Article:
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Jazz Impressions of Japan
     

Jazz Impressions of Japan

4.5 2
by The Dave Brubeck Quartet
 

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Thirteen years into their tenure, the Dave Brubeck Quartet was still able to mine the creative vein for new means of expression. Despite the hits and popularity on college campuses, or perhaps because of it, Brubeck, Paul Desmond, Eugene Wright, and

Overview

Thirteen years into their tenure, the Dave Brubeck Quartet was still able to mine the creative vein for new means of expression. Despite the hits and popularity on college campuses, or perhaps because of it, Brubeck, Paul Desmond, Eugene Wright, and Joe Morello composed a restless band with a distinctive sound. These eight tracks, all based on a tour of Japan the year before, were, in a sense, Brubeck fulfilling a dictum from his teacher, the French composer Darius Milhaud, who exhorted him to "travel the world and keep your ears open." The sketches Brubeck and Desmond created all invoke the East, particularly the folk melodies of Japan directly, while still managing to use the Debussian impressionistic approach to jazz that kept them riding the charts and creating a body of music that, while playing into the exotica craze of the moment, was still jazz composed and played with integrity. The gorgeous modal blues that uses Eastern scale whole tones with Western harmonic notions -- chromatically -- that comprise the melody and solo frameworks for Desmond in "Fujiyama" are a beautiful contrast to the relatively straight-ahead ballad style featured on "Zen Is When," with its 4/4 time sling rhythm and simple melody -- extrapolated by Brubeck in purely Japanese whole tone scale on the harmony. Also, the shimmer and whisper of "The City Is Crying," where Desmond's solo is one of the most beautiful of his career, using arpeggios as half tones to reach down into the middle of his horn's register and play harmonically a counterpoint that is as painterly as it is poignant. On "Osaka Blues," Brubeck once again reaches for an oriental scale to play a modal blues à la Miles Davis with Wynton Kelly; Desmond responds by playing straight post-bop Bluesology with even a squeak or two in his solo. In all, Jazz Impressions of Japan is one of the great forgotten Brubeck records. Its sweetness is tempered with musical adventure and the improvisational experience only a band that had been together 13 years could provide. It's truly wonderful.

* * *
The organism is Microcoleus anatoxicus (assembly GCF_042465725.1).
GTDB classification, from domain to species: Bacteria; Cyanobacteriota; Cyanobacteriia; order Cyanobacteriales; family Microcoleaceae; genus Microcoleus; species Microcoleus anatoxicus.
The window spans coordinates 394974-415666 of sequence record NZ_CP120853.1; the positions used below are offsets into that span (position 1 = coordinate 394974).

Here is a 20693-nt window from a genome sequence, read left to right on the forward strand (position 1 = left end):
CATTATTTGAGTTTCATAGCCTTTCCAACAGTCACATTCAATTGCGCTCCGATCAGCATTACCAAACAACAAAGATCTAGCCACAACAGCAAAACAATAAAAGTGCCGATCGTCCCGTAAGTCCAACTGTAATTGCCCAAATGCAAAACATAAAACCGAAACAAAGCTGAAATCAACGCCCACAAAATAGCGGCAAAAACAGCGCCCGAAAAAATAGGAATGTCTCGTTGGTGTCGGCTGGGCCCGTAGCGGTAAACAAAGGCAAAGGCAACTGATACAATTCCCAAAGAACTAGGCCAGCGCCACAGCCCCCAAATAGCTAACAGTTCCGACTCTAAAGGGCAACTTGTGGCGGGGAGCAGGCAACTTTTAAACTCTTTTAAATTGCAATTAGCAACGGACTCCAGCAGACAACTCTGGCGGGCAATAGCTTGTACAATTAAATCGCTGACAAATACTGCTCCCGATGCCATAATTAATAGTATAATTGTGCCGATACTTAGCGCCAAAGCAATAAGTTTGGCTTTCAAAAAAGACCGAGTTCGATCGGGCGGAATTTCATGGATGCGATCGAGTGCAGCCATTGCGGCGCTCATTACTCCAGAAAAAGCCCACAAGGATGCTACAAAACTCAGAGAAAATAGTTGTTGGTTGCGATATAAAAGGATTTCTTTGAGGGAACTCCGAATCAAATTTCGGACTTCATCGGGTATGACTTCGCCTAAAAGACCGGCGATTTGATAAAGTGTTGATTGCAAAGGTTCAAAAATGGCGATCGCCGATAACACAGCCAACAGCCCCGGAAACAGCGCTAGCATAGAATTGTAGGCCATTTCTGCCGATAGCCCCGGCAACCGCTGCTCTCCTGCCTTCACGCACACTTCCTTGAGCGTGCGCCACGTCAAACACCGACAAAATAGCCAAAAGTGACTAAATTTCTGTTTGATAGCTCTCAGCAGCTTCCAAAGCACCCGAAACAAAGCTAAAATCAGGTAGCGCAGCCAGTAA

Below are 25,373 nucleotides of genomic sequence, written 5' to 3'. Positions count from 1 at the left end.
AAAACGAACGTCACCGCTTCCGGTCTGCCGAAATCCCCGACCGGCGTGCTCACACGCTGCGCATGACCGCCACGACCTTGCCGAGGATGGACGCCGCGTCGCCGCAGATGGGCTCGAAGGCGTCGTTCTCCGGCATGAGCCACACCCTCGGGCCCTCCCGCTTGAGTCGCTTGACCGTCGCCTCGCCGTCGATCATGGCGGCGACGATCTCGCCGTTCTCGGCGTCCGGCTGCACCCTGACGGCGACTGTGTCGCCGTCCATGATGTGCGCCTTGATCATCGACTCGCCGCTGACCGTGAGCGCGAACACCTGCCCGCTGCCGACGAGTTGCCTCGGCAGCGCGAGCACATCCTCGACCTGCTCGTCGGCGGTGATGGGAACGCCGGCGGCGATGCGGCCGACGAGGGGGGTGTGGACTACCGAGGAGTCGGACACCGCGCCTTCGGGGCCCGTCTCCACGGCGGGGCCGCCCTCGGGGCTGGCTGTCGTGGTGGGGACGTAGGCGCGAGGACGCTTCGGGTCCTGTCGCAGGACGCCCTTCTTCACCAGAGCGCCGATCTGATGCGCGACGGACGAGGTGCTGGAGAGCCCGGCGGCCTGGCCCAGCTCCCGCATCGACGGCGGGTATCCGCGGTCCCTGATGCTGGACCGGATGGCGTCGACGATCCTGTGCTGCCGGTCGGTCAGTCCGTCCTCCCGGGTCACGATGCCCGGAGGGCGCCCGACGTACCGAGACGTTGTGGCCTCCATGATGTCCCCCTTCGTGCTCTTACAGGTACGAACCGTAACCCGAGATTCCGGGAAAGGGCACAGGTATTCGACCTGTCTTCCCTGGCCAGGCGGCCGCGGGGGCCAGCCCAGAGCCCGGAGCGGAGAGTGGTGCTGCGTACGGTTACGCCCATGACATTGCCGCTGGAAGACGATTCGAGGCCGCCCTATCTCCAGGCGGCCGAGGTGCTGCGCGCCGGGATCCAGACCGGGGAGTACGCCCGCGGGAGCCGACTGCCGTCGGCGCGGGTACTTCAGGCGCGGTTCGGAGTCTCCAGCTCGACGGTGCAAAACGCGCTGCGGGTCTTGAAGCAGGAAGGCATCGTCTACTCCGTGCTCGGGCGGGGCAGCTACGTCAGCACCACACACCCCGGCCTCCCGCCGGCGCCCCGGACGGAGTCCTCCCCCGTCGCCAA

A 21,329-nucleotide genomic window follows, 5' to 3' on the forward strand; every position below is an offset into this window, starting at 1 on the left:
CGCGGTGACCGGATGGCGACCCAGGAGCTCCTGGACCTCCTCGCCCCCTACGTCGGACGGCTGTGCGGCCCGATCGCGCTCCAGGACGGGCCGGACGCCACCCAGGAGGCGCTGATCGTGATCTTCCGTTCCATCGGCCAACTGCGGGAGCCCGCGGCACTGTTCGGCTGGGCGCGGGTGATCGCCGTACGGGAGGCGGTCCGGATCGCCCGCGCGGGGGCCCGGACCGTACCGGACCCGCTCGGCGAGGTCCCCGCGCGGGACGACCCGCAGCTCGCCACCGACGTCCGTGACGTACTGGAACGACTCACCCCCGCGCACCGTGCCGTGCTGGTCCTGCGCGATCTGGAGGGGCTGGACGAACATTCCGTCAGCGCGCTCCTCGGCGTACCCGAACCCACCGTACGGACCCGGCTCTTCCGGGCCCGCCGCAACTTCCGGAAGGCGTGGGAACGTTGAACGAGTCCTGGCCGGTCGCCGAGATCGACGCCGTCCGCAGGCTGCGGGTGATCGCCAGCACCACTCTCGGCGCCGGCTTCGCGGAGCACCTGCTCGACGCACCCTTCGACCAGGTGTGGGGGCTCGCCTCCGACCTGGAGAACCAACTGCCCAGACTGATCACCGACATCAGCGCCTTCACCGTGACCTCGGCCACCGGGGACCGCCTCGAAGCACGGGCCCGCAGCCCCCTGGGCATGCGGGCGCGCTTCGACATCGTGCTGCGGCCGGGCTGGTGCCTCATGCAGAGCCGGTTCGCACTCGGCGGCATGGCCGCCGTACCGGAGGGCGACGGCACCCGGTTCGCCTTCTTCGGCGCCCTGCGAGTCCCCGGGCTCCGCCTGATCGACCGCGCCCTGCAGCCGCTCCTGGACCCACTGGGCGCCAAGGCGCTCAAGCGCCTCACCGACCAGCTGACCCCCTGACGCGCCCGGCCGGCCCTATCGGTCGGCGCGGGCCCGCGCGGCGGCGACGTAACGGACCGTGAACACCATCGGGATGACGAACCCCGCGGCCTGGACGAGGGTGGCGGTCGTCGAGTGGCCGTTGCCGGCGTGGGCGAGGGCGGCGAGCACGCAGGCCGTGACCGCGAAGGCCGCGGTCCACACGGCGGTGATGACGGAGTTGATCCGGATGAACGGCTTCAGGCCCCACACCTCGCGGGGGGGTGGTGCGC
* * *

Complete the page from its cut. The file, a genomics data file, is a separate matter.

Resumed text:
Product Details

Release Date:
02/01/2008
Label:
Sbme Special Mkts.
UPC:
0886972413020
catalogNumber:
724130
Rank:
5752

Related Subjects

Tracks

Album Credits

Performance Credits

Dave Brubeck Quartet   Primary Artist,Track Performer
Dave Brubeck   Piano
Paul Desmond   Alto Saxophone
Joe Morello   Drums
Eugene Wright   Bass

Technical Credits

Dave Brubeck   Composer,Liner Notes
Didier C. Deutsch   Reissue Producer
Russell Gloyd   Reissue Producer
Teo Macero   Producer
Fred Plaut   Engineer
Robert Waller   Engineer
Darcy Proper   Reissue Producer
Randall Martin   Reissue Design
Stacey Boyle   Tape Research
Dianne Spoto Shattuck   Packaging Manager

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Jazz Impressions of Japan 4.5 out of 5 based on 0 ratings. 2 reviews.
Guest More than 1 year ago
If by chance you have stumbled upon this album, don't dismiss it as one of those gift-shop shelf world music albums! This album is an overlooked classic in jazz music. What Brubeck and his quartet deliver here is a true set of musical paintings, impressions of scenes and emotions, even charachters. The reason it works so well is because of Brubeck's own love of the culture. He approaches the music with a japanese ethic of simplicity that works well with the quartet's sophisticated style. His playing is beautifully organic on Fujiyama, complementing Desmonds masterful solo. Tracks like Tokyo Traffic and The City Is Crying showcase the band at thier best, and along with these song's great interplay, they add some musical textures that jazz often overlooks (Of special interest, the bass work on the City Is Crying). The crowning acheivment of this album, though, is the use of Japanese scales and modes in the mystical Koto Song. Brubeck seems to weave around them effortlessy, creating a restlessly mysterious scene, not unlike an impressionist painter. The song was a concert favourite of Brubeck's, and it's one of my personal favourite tracks. Any Brubeck fan should have got this years ago. Any lover of music should get it now.
Anonymous More than 1 year ago